The Book of Mormon: An Account Written by the Hand of Mormon, upon Plates Taken from the Plates of Nephi; NY: Joseph Smith Jr., 1830; [i]– pp.; includes typeset signature marks and copyright notice. The copy presented here is held at CHL; includes pasted newspaper clippings, bookplate, selling price and signature of former owner, and library markings.
This book was printed on thirty-seven sheets and folded into thirty-seven gatherings of eight leaves each, making a text block of 592 pages. The last printed leaf—bearing the signed statements of witnesses—is not numbered. The book includes two blank front flyleaves and two blank back flyleaves (other copies have three back flyleaves). The pages of the book measure 7¼ × 4⅝ inches (18 × 12 cm).
The book is bound in brown calfskin, with a black label on the spine: “BOOK OF | MORMON”. The spine also bears seven double-bands in gilt. The book measures 7½ × 4¾ × 1¾ inches (19 × 12 × 4 cm). To the inside front cover are affixed four clippings of descriptions of different versions of first edition copies of the Book of Mormon and of an 1854 edition of the Doctrine and Covenants, along with a clipping describing the origin of the text of the Book of Mormon and a bookplate of the “Shepard Book Company” of Salt Lake City, Utah. There is also a pencil notation: “CEEY- | asxx”. The recto of the first front flyleaf bears one clipping describing a first edition Book of Mormon for sale and several notations in pencil: “1st Edition” and “$50.00 | BS KN”. Pencil notation on verso of first flyleaf: “1st Edition” and “M222.1 | B724 | 1830 | #8”. Pen notation on recto of second front flyleaf: “James H Moyle | March 22 1906”. The page edges are decorated with a light blue speckled stain.
The price notation inscribed in the front of the book suggests that the book was sold. It is uncertain when this volume was placed in the care of the Church Historian’s Office.
time is it hand that every man shall reap a reward of their works, according to that which they have been: if they have been righteous, they shall reap the salvation of their souls, according to the power and deliverance of Jesus Christ; and if they have been evil, they shall reap the damnation of their souls, according to the power and captivation of the Devil.— Now behold, this is the voice of the angel, crying unto the people. And now my beloved brethren, for ye are my brethren, and ye had ought to be beloved, and ye had ought to bring forth works which is mete for repentance, seeing that your hearts have been grossly hardened against the word of God, and seeing that ye are a lost and a fallen people.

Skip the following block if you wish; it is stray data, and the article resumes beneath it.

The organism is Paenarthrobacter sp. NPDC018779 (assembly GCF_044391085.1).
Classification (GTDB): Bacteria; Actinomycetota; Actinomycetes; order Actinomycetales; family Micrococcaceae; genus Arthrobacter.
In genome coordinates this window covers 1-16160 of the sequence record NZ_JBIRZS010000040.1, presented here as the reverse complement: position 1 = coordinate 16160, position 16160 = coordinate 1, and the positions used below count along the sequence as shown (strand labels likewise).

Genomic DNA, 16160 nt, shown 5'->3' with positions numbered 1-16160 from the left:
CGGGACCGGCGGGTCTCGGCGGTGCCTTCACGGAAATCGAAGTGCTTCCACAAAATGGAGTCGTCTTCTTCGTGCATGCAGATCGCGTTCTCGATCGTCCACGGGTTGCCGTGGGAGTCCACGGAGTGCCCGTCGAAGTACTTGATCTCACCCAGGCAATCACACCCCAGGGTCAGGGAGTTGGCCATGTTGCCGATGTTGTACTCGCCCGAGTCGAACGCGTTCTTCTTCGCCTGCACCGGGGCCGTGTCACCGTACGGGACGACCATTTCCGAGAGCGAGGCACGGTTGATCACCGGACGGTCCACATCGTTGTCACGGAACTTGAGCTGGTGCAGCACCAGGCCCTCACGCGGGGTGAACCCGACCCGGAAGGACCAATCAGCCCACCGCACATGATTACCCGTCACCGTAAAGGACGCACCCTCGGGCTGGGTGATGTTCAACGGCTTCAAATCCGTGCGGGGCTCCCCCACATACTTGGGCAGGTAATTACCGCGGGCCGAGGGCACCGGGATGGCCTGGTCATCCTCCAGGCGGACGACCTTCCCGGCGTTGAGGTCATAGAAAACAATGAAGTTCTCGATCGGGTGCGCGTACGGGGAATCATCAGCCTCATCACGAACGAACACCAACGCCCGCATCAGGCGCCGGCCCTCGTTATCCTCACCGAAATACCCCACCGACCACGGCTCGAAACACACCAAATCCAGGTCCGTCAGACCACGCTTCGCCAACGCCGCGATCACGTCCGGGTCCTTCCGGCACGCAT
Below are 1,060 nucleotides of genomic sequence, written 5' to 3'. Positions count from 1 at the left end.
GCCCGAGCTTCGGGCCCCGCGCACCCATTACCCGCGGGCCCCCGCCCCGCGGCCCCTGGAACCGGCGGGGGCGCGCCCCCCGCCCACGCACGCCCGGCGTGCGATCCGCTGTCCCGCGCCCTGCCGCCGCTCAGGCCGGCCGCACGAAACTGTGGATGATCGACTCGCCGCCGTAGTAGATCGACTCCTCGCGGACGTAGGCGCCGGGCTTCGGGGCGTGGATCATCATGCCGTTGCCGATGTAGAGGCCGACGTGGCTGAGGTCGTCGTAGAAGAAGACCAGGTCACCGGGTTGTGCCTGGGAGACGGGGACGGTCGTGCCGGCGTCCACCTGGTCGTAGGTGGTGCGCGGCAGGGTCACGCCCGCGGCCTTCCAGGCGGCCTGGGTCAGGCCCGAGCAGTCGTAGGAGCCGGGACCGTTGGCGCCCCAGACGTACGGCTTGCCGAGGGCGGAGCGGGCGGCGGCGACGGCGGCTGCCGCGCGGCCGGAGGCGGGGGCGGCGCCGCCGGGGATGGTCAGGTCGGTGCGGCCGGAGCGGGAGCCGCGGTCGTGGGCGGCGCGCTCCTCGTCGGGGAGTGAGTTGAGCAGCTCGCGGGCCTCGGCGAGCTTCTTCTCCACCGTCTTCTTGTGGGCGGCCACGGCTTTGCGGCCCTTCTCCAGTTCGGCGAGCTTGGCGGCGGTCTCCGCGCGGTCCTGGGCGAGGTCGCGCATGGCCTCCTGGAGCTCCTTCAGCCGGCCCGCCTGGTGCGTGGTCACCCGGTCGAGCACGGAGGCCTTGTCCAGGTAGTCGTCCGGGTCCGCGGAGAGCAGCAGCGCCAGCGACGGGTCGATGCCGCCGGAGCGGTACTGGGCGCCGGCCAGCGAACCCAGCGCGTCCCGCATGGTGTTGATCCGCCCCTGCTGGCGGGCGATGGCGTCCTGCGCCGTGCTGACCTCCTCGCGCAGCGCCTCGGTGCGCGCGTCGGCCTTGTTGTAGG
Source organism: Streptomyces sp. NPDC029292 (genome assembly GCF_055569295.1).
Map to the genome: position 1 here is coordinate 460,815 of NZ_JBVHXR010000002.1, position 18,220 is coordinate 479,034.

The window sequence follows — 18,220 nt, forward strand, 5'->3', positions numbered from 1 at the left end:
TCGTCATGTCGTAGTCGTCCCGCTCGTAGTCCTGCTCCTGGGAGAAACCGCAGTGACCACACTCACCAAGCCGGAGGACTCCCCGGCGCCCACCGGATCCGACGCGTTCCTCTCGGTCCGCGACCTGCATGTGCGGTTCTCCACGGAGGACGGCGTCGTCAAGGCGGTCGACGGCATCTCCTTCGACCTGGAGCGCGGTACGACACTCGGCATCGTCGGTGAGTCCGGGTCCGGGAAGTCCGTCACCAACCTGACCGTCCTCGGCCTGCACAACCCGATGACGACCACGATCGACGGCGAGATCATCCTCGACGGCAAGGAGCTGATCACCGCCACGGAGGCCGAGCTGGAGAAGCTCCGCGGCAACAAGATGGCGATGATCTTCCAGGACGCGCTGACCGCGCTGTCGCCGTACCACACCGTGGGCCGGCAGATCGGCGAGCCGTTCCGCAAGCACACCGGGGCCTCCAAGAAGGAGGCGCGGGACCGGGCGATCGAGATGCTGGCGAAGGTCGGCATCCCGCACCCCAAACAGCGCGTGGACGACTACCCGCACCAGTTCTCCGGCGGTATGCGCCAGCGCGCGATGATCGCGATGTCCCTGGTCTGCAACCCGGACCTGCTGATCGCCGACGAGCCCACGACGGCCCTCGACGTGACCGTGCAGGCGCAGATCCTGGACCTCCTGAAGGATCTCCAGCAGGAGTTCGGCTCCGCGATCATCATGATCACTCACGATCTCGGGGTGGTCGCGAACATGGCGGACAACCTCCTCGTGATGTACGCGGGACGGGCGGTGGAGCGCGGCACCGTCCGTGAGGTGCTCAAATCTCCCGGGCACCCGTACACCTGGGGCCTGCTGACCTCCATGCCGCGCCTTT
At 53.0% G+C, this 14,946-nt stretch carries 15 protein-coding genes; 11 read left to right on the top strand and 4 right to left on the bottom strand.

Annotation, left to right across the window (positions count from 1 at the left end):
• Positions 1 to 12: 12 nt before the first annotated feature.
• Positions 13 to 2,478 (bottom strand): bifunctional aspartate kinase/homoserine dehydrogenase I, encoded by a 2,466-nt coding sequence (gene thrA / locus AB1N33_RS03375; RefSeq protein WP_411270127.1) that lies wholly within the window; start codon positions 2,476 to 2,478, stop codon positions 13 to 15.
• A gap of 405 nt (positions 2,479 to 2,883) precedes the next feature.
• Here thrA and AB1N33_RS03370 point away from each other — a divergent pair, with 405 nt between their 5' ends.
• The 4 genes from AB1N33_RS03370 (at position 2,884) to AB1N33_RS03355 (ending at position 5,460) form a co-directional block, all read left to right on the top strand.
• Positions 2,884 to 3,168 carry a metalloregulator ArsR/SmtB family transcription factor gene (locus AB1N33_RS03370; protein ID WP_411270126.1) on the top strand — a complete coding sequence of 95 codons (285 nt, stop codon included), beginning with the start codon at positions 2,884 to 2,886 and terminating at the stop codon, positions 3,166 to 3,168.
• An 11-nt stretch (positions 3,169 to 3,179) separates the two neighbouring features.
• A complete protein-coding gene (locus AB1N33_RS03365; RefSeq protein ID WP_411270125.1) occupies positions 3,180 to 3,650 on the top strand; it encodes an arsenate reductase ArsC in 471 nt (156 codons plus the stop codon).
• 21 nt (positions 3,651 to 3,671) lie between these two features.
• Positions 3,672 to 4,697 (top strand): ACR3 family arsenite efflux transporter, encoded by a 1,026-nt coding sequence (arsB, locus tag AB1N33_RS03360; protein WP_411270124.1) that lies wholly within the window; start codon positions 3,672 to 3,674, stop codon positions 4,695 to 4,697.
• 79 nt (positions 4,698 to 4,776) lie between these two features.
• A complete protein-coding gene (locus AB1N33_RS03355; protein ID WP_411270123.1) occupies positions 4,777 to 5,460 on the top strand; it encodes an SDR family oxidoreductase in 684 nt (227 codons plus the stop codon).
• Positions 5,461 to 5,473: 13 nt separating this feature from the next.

Now it came to pass that when I, Alma, had spoken these words, behold, the people were wroth with me, because I said unto them that they was a hardhearted and a stiffnecked people; and also because I said unto them that they were a lost and a fallen people, they was angry with me, and sought to lay their hands upon me, that they might cast me into prison; but it came to pass that the Lord did not suffer them that they should take me at that time and cast me into prison.
And it came to pass that Amulek went and stood forth, and began to preach unto them also. And now the words of Amulek are not all written; nevertheless a part of his words are written in this book.
Now these are the words which Amulek preached unto the people which was in the land of Ammonihah, saying: I am Amulek; I am the son of Giddonah, who was the son of Ishmael, who was a descendant of Aminadi: and it was that same Aminadi which interpreted the writing which was upon the wall of the temple, which was written by the finger of God.— And Aminadi was a descendant of Nephi, who was the son of Lehi, who came out of the land of Jerusalem, who was a descendant of Manasseh, who was the son of Joseph, which was sold into Egypt by the hands of his brethren. And behold, I am also a man of no small reputation among all those who know me; yea, and behold, I have many kindreds and friends, and I have also acquired much riches by the hand of my industry; nevertheless, after all this, I never have known much of the [p. 248]